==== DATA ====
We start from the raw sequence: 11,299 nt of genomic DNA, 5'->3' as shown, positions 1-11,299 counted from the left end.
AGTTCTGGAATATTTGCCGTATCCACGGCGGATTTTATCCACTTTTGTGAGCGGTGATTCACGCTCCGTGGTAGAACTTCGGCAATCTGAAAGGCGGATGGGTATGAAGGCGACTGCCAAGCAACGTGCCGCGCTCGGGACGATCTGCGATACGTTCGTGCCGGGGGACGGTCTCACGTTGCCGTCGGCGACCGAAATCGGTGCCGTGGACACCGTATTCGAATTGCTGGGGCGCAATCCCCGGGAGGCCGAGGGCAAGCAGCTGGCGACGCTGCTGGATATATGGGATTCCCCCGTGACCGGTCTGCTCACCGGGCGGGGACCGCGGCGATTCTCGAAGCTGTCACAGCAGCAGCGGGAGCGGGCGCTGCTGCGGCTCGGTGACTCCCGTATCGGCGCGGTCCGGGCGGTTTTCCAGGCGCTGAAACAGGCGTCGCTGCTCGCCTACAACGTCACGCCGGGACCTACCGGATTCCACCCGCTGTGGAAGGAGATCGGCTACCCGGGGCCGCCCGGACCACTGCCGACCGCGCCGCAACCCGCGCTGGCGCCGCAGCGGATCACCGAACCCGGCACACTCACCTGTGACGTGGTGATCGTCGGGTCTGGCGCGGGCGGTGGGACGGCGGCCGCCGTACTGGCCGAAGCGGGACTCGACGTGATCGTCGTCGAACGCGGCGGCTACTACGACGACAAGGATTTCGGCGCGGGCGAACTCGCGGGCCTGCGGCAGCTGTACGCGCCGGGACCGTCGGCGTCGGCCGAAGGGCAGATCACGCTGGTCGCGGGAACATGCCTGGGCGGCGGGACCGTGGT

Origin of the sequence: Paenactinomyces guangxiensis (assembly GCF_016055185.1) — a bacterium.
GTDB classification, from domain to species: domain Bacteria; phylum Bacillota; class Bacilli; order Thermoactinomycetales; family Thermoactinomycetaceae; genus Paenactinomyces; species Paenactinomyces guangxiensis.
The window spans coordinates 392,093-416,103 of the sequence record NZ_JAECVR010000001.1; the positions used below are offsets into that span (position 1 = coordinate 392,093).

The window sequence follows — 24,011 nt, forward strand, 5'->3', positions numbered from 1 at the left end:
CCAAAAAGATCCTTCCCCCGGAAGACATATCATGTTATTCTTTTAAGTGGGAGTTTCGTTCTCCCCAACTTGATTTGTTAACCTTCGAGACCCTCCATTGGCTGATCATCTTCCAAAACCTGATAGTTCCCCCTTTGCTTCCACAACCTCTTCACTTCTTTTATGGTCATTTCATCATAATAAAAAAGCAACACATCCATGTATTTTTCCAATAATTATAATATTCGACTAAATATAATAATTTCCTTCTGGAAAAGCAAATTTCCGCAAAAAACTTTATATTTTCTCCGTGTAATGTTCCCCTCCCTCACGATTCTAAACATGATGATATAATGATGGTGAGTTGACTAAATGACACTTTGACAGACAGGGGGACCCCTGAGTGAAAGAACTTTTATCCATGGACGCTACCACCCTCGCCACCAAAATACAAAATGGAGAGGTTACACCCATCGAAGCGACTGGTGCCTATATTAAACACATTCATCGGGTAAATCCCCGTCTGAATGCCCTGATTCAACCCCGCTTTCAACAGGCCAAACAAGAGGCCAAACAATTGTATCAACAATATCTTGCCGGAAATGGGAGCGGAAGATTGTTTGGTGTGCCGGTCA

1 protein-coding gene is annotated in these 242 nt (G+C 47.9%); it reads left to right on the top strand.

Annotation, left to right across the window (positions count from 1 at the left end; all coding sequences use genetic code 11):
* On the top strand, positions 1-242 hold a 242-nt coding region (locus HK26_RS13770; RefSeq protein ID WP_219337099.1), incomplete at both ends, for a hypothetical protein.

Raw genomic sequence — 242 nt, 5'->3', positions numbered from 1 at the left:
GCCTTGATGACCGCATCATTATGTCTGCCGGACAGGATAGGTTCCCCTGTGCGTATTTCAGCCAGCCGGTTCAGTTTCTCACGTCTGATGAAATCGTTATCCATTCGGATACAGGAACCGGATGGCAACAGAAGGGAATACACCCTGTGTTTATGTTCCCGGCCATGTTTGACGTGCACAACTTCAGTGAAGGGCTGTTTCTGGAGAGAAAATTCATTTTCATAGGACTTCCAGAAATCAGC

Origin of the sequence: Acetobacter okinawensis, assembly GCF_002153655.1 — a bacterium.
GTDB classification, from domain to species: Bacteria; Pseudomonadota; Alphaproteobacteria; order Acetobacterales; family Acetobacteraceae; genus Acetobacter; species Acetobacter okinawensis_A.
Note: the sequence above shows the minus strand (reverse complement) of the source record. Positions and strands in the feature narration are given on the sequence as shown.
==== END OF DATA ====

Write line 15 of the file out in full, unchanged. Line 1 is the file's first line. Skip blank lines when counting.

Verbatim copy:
Note: the sequence above shows the minus strand (reverse complement) of the source record. Positions and strands in the feature narration are given on the sequence as shown.